Director: Ron Howard
This review originally appeared on Scannain.com.
If the old sporting maxim of participation being more important than winning were true, would we ever have seen great dramatic rivalries that proved as riveting as the sports themselves? Evert vs. Navratilova. Liverpool vs. Manchester United. Ali vs. Frazier. The high-octane environs of Formula One are conducive to bouts of one-upmanship (think Mansell vs. Piquet, or Prost vs. Senna), but arguably the most infamous of the F1 rivalries was that between Niki Lauda and James Hunt, and in particular their battle for the Driver’s Championship in 1976. The intricacies of this love-hate relationship are painted in director Ron Howard’s trademark broad strokes in Rush.
The previous team-up between Howard and writer Peter Morgan resulted in the bone-dry awards bait that was Frost/Nixon. Unsurprisingly, Rush manages to move a good lick quicker, though it takes a good long while for it to approach top gear.
A prologue sets up the 1976 German Grand Prix, where events will subsequently take a turn and the real meat of the story is to be found. A voiceover from Lauda (Daniel Brühl) accompanies Hunt (Chris Hemsworth) swanning about his car before the race begins. He flaunts his blonde locks and curvy entourage whilst Lauda sits in his car with both eyes on the prize. Any F1 enthusiasts will tell you this day ends badly, but before we do that Morgan and Howard feel the need to frame this rivalry within the well-worn and familiar confines of a biopic
We are brought back to the early 1970s to watch these two young hotshots work their way up their respective leagues. Lauda cobbles his own funds together to put his own team together, much to his father’s chagrin. Meanwhile, Hunt’s rich buddy Hesketh (Christian McKay) sponsors him all the way to Formula Three, where the Englishman and Austrian eventually meet and the animosity begins. In portraying the rivalry, it helps that the two have as many similarities as differences. The main similarity is unquestionably their cockiness; Hunt’s maverick charm and Lauda’s precise strategizing gives Morgan a chance to inject some humour into his script. Hunt shows no hesitation in seducing an attending nurse after a crash/fight, and Lauda is unrepentant when he declares to Ferrari team owners that their car is a shitbox. Offering subtle nuance where the dialogue offers little, Hemsworth and Brühl turn the cockiness to their advantage in likeable performances.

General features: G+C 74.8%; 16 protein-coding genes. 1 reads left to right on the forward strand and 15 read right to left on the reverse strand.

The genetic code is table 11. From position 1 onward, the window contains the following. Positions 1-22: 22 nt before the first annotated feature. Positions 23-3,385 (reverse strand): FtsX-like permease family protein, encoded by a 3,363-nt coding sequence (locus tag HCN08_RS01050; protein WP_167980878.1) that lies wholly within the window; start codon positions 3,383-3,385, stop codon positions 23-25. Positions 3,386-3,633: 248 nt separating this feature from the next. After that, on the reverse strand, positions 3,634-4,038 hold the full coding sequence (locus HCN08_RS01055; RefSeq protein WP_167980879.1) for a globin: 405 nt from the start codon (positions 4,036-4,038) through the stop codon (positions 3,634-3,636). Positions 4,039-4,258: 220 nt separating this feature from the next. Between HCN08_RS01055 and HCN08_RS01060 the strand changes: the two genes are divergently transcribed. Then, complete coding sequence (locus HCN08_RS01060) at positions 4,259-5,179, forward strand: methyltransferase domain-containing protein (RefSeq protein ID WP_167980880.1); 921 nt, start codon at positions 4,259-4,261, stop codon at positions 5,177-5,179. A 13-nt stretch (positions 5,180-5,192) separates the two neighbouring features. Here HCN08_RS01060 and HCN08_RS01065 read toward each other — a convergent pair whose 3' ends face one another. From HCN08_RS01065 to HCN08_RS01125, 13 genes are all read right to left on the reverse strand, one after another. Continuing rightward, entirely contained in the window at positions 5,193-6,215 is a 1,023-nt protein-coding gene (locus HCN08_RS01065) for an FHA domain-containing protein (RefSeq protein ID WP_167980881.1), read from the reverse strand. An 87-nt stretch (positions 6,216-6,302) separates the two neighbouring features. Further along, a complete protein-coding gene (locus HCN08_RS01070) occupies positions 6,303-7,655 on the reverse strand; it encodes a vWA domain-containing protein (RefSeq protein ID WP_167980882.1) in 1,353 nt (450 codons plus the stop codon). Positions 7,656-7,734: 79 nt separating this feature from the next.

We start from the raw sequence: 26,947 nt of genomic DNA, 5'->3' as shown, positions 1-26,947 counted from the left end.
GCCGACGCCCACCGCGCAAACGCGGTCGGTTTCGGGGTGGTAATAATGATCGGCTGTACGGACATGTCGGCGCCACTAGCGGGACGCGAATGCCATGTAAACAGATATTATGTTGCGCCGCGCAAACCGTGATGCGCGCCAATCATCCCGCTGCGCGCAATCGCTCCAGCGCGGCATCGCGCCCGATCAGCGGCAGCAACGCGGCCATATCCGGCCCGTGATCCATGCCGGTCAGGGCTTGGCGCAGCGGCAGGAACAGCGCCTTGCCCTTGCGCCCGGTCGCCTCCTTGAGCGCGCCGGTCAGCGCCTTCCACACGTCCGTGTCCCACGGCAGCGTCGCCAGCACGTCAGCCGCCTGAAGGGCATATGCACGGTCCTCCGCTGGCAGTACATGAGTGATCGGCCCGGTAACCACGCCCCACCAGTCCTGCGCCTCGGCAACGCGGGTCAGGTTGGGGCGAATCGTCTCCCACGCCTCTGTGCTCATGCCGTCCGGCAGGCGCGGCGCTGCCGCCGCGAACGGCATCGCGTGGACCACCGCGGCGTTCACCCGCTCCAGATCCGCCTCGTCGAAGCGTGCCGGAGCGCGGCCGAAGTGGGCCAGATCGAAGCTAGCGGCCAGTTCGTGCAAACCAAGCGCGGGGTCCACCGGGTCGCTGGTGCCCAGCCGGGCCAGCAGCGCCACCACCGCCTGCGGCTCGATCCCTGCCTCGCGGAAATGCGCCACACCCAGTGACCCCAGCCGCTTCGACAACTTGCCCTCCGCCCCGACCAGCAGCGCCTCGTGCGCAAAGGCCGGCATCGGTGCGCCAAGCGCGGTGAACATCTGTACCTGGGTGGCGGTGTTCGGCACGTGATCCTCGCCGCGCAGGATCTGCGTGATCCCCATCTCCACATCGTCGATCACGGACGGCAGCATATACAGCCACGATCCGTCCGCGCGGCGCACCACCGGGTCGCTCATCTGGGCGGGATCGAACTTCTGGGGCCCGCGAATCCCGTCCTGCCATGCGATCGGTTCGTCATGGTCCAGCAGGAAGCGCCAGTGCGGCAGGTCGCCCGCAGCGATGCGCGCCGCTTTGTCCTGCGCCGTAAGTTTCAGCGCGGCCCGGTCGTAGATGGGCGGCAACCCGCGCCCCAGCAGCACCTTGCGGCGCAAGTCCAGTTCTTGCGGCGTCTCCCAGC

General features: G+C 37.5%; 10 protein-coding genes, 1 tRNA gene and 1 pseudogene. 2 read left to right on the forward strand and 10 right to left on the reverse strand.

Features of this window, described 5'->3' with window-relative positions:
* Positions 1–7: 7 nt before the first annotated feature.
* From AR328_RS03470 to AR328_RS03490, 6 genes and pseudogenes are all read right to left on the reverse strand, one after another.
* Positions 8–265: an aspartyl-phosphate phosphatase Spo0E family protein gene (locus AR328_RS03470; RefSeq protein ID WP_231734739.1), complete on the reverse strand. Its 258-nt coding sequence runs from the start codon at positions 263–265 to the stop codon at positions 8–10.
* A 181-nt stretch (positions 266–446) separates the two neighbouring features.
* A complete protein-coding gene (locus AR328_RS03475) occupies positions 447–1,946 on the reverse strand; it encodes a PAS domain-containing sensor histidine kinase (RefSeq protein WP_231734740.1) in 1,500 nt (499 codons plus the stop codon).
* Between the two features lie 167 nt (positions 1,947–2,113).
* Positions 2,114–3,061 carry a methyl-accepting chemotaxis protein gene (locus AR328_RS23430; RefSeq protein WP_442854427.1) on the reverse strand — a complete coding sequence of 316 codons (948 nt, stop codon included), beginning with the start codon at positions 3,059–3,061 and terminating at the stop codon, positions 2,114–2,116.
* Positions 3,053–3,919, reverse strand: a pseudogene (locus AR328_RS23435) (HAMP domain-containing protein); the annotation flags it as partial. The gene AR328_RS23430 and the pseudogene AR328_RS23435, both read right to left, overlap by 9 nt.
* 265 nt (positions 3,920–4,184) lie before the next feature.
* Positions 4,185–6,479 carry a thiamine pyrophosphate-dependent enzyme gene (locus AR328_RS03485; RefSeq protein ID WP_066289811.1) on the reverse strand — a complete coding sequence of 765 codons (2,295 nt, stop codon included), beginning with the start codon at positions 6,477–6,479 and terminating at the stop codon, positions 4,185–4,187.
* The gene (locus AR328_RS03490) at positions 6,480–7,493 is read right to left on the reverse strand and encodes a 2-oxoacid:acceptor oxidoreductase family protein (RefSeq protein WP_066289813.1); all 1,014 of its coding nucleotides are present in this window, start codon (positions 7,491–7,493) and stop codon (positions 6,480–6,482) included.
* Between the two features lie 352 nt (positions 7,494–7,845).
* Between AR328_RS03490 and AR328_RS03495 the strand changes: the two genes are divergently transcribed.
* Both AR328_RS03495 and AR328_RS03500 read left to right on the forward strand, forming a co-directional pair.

Yet despite these humorous streaks, Rush’s slick look and clever lines cannot cover up the fact that underneath the hood lies the engine of a biopic. Considering the spate of films we’ve had lately that are ‘based on true events’, it may be time for anyone seeking an award to look elsewhere before they all start blending into one another. Between this, Behind The Candelabra, The Look Of Love and The Bling Ring, it’s less déjà-vu and more déjà-vis. Before the central events of the Nurburgring, we must see Hunt and Lauda meet their wives (Olivia Wilde and Alexandra Maria Lara, respectively) and build their reputations, as formula dictates.
Howard boasts little imagination when it comes to narrative, and Morgan’s box-ticking script compounds his skillset with a steady rise to fame followed by tragedy and a redemptive third act. Be that as it may, he has other skills to enliven proceedings, not least of which is an eye for period detail. The 1970s style is brought to vivid life in the cars and the costumes. We then watch said cars whizz by in a series of undeniably thrilling routs on the racetrack. The camera lays low on a chicane, the cars zoom by and Anthony Dod Mantle’s ever-superb lensing captures every rippling raindrop and every vibrating blade of grass.
When the opportunity comes along, Rush does just that; it rushes by in a dervish of bleached retro vibes and pounding drum beats (courtesy of Hans Zimmer, natch). Those opportunities only arrive after plot beats that are well signposted by design. Rush is reminiscent of Formula One in the late 1990s, when Schumacher was king. Plenty of high-octane thrills and the occassional surprise don’t mean you don’t know how it’s going to end.